Chapters can make it easy to write short, superficial scenes. We don’t pause over each scene long enough to give it emotional impact, whether of insight, tenderness, fear or surprise. Though not every scene is of equal weight, we want to at least consider if there are thematic implications for the scene. Of course trivial scenes can happen to your writing no matter how you approach your first draft. We can’t blame everything on chapters.

But I hope I have persuaded you to at least question the primacy of first draft chapters.

And now . . . (drum roll) chapters!

In your 2nd or 3rd draft, form chapters by combining scenes. Write bridging phrases or just use a paragraph break and a # mark. Use this phase to move scenes around (especially helpful if you have subplots) and, yes, pump up the chapter endings. If you use chapter titles or opening quotes, here’s when you insert them.

However, if you really love writing in chapters, you must carry on, of course. I only submit these ideas to be helpful (and evil!)

Also see:

Writing in Scenes, Part 1

Writing in Scenes, Part 2

The Essential Scene List

 

 

14 Responses

  1. Tiyana says:

    I think this is really great advice, Kay. Usually I write in scenes, but I’ve found that when I do write in chapters I tend to add extra details and exposition, just because I think I can fit more into a chapter than I can a scene. It’s a weird psychological thing, I guess. Writing in scenes just makes it easier to stay focused on the bigger story.

    You also mentioned subplots briefly. This is an area, for me, where it’s especially easy to start straying, developing characters and relationships though not necessarily contributing to the larger plot. I’m not sure if you’ve done so in the past, but would you ever consider doing an article on subplots and their relevance to the main plot in the future? 😀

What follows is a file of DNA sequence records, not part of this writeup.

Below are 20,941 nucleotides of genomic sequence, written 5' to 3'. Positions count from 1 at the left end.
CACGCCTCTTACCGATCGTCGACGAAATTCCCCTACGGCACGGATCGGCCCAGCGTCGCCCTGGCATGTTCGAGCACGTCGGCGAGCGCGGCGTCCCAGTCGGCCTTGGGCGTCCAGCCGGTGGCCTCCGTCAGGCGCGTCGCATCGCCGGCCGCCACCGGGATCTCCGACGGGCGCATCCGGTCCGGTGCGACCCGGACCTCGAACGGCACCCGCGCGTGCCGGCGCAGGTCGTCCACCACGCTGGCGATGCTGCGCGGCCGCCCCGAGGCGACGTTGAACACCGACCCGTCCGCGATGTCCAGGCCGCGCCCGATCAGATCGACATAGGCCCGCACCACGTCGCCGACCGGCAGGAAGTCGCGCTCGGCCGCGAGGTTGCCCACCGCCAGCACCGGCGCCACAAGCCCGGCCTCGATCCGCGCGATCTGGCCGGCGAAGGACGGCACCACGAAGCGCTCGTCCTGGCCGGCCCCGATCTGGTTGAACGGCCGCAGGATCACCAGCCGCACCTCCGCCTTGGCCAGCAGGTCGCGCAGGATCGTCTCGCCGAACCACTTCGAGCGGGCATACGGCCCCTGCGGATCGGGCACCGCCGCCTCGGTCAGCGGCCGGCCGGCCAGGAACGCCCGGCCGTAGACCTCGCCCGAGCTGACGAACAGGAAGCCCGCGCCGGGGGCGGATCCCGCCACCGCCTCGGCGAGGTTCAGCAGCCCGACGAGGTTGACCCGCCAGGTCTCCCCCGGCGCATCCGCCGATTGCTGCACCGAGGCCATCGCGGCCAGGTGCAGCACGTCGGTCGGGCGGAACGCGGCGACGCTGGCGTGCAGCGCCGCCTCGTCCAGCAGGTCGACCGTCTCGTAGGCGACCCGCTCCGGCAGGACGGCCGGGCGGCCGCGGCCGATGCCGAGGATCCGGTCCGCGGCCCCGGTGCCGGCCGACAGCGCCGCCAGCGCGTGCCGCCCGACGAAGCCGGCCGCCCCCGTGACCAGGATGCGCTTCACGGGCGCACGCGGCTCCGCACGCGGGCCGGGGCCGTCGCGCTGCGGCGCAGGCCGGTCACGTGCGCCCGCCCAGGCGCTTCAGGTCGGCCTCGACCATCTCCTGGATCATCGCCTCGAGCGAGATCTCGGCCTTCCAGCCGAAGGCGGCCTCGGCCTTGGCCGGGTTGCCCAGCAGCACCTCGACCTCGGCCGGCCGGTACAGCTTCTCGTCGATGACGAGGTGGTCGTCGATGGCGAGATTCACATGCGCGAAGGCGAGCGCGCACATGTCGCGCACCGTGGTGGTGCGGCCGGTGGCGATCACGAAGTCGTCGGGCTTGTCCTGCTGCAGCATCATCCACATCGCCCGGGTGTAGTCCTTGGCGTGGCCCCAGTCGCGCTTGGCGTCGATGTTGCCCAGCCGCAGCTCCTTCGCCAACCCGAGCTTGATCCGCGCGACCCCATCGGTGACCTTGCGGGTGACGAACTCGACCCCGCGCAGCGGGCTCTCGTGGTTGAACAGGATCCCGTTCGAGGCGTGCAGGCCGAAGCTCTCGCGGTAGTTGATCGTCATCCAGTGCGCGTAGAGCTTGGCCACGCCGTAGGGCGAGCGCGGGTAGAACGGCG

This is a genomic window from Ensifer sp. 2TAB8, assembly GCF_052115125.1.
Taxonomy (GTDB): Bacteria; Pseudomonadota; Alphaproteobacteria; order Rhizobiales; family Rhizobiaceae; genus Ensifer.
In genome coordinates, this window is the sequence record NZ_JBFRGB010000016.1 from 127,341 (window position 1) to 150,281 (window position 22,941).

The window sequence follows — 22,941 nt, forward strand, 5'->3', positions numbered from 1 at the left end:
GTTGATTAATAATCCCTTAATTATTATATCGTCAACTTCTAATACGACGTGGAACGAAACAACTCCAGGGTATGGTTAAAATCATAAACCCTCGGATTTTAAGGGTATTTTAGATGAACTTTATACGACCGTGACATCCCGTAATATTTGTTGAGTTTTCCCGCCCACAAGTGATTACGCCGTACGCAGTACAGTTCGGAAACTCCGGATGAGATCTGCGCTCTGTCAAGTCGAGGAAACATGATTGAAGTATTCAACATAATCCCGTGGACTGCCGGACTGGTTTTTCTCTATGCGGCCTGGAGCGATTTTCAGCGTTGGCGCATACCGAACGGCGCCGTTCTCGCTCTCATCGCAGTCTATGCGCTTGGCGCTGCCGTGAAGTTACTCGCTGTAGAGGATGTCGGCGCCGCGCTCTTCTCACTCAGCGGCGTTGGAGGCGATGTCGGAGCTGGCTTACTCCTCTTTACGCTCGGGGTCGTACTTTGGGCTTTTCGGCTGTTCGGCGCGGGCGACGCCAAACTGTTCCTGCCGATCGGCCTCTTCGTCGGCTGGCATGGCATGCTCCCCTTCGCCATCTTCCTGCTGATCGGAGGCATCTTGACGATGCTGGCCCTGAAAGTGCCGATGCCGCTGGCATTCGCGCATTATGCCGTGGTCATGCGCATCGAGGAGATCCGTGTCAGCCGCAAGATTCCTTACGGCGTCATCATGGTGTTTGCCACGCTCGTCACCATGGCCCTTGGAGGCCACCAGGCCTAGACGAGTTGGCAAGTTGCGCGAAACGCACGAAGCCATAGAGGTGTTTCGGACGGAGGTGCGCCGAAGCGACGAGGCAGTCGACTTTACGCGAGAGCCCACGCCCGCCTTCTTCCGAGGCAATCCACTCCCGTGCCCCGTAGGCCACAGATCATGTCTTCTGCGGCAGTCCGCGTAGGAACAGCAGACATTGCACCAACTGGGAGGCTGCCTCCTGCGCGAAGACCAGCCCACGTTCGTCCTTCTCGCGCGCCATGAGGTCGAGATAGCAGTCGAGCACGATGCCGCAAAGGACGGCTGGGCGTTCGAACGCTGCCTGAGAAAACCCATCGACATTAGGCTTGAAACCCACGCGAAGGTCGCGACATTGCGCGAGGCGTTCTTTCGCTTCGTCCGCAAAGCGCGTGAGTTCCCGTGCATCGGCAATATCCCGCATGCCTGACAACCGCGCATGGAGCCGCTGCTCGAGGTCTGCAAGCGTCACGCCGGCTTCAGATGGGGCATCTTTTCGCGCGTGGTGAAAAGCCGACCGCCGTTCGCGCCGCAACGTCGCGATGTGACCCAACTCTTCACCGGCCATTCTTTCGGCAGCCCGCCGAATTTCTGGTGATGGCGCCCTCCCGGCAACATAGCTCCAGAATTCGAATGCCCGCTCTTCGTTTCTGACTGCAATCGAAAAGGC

2. Hello Kay,
    Thanks for the article.
    I realize that I’m close to the beginning of my career but I’m going to stick my neck out anyway. I like writing in chapters.
    Chapters provide structure and, as you alluded, make it easier to place hooks. If I write in chapters, each chapter needs to be about something. I can hold up a chapter and ask ‘does this chapter: reveal character, does it advance the plot, does it further build my world’?*
    Chapters give me as a reader and as a writer a stopping place. They let me control the pace or try to. A long chapter allows the reader to get more immersed in the world and in the character. Shorter chapters propel plot forward.
    I suppose I find writing in scenes ‘mushy’. I think and write linearly and, at least with my most recent work, I knew where I was going and what scenes I wanted and where. My attempts to rearrange scenes and link them together** into new chapters always feel artificial and I end up just rewriting the whole bloody chapter from scratch. That could be a failure in craft, of course; time and practice will help there.
    Still, this was good food for thought. If nothing else, it has me wondering where I have mush hidden and how best to dig it out.

    Thanks sincerely,

    Mark Andrew Edwards

    *Though I try to ask the same question of my scenes.
    **Funny you should mention that, I just finished trying that last week.

  3. J. Noel says:

    I had to read this post a couple times, as my brain was really working to apply it. It really makes sense to me, as I am finishing my 1st draft, and I’m constantly moving things around.